He opened by stating the purpose of the meeting is to have a discussion about the issues, with an aim to move the issue of drilling in New York State forward. He thanked Broome County Executive Barbara Fiala for hosting the event and for her efforts on behalf of landowners.
Scott next provided the background for where we are now in New York, and how we got here. In 1992, the New York Department of Environmental Conservation created a Generic Environmental Impact Statement (GEIS) to govern oil and gas drilling in New York. Since then, newer technologies (horizontal drilling and hydraulic fracturing or “fracing”) have come along and the DEC, under direction from the Governor’s office, drafted Supplemental (new) regulations to account for these new technologies and their use.
There was a public comment period near the end of 2009 and over 10,000 comments were filed with the DEC. They are now reviewing those comments and it is hoped they will finalize the SGEIS regulations by June of this year so drilling can finally start. However, once the DEC releases the final SGEIS, Gov. Patterson will have to approve it before drilling begins. There was a petition at the meeting for interested people to sign, requesting the Governor approve the regulations immediately upon finalization.
Scott is a member of the Joint Landowners Coalition of New York. He recounted the history of its beginning. A group of 300 landowners in the Deposit area successfully negotiated a $90 million deal with XTO Energy in 2008. (The terms of the deal were $2,411 per acre and 15 percent royalties.) After that deal, landowners throughout the region started to form other landowner groups based on geography. The heads of those groups started to meet informally, and eventually the Joint Landowners Coalition of New York (JLCNY)—which is a “group of groups”—was formed. The JLCNY has 37 member coalitions representing some 800,000 acres and 70,000 people. In January of this year, the JLCNY registered as a 501(c)6 non-profit organization.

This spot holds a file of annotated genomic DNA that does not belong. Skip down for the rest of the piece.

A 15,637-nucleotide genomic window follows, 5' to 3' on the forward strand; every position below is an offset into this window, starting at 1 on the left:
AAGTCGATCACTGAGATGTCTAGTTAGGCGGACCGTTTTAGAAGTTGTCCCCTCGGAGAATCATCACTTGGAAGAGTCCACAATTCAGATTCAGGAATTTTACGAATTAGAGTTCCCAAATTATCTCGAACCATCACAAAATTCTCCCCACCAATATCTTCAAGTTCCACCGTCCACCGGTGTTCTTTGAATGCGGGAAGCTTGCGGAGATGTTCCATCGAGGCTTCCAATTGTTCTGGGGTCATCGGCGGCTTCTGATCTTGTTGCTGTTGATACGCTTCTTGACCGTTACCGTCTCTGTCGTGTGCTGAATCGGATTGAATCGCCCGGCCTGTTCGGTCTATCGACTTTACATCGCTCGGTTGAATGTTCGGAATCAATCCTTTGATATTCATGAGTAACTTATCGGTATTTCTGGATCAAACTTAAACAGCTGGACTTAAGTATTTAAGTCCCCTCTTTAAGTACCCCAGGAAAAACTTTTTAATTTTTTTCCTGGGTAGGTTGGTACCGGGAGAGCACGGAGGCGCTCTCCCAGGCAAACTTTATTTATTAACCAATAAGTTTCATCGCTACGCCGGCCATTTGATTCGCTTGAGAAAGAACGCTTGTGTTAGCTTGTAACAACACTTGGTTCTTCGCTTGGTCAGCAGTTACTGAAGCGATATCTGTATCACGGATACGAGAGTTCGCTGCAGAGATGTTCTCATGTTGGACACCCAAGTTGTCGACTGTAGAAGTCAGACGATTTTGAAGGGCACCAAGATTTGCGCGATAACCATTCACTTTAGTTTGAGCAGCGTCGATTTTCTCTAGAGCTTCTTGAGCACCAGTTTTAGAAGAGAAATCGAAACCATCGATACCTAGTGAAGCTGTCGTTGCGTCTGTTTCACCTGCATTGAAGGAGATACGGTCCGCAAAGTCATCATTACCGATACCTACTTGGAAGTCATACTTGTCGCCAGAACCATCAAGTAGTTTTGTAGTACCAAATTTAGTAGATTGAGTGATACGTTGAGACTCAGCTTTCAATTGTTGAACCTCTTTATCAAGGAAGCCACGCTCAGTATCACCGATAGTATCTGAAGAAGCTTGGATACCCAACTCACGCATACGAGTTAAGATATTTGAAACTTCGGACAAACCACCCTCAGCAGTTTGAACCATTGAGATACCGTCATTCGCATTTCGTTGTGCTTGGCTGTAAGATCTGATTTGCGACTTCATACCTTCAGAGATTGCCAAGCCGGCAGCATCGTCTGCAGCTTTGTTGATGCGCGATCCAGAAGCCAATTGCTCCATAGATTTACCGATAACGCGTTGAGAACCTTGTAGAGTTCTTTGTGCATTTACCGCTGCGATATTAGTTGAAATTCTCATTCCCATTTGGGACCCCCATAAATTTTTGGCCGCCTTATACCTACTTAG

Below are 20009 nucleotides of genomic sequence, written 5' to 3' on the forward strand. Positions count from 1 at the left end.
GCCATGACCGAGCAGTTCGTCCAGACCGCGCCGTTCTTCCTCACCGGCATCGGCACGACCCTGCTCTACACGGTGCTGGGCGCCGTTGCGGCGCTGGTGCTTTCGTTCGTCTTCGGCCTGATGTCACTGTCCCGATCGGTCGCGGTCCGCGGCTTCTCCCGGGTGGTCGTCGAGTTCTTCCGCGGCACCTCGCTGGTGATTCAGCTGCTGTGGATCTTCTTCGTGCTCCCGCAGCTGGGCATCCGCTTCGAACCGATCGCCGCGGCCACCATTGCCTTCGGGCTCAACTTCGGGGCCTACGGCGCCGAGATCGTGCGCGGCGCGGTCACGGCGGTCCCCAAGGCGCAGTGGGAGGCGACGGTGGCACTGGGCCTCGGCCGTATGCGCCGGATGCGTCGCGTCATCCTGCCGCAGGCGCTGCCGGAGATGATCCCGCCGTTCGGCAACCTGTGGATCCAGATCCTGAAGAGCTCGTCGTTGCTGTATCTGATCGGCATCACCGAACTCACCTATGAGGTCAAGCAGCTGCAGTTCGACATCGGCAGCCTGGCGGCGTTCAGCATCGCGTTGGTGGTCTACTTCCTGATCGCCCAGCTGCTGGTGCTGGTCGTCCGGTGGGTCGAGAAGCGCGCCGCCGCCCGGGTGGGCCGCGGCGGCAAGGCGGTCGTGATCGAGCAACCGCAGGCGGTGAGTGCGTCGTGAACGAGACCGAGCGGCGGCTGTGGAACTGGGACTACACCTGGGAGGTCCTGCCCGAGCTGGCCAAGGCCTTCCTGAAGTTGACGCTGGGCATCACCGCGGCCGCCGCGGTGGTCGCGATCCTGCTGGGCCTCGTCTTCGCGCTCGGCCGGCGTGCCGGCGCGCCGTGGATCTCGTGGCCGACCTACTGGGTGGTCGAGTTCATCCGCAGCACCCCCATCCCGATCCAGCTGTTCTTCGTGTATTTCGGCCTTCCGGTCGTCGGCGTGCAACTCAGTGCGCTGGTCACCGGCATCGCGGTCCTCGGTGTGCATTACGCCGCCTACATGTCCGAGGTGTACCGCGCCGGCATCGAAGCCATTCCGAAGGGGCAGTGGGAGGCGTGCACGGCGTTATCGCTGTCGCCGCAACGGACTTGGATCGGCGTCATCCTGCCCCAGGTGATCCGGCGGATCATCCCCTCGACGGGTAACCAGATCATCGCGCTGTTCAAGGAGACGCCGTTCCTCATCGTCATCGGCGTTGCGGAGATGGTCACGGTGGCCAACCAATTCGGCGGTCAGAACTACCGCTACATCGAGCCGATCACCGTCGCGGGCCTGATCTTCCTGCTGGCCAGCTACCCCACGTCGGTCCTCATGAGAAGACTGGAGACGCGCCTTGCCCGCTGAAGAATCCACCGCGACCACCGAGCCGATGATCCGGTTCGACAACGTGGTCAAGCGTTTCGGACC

According to Scott, landowners care more about their land than anyone else. In many cases, the land has been in families for generations. He said that landowners are “the true environmentalists.” They don’t want their land to be harmed or irreparably damaged. The problem is, according to Scott, landowners have been too silent on the matter of drilling. Their voices need to be heard and landowner coalitions are one of the ways that can happen.
During the public comment period for the SGEIS last December, there started to be loud opposition to drilling. Scott said New York City Mayor Michael Bloomberg and other politicians in the New York City area held frequent press conferences and tried to build a case to ban gas drilling altogether. But there’s a problem with that…there are already 13,000 active non-Marcellus oil and gas wells in New York State! A total ban on drilling is nonsensical.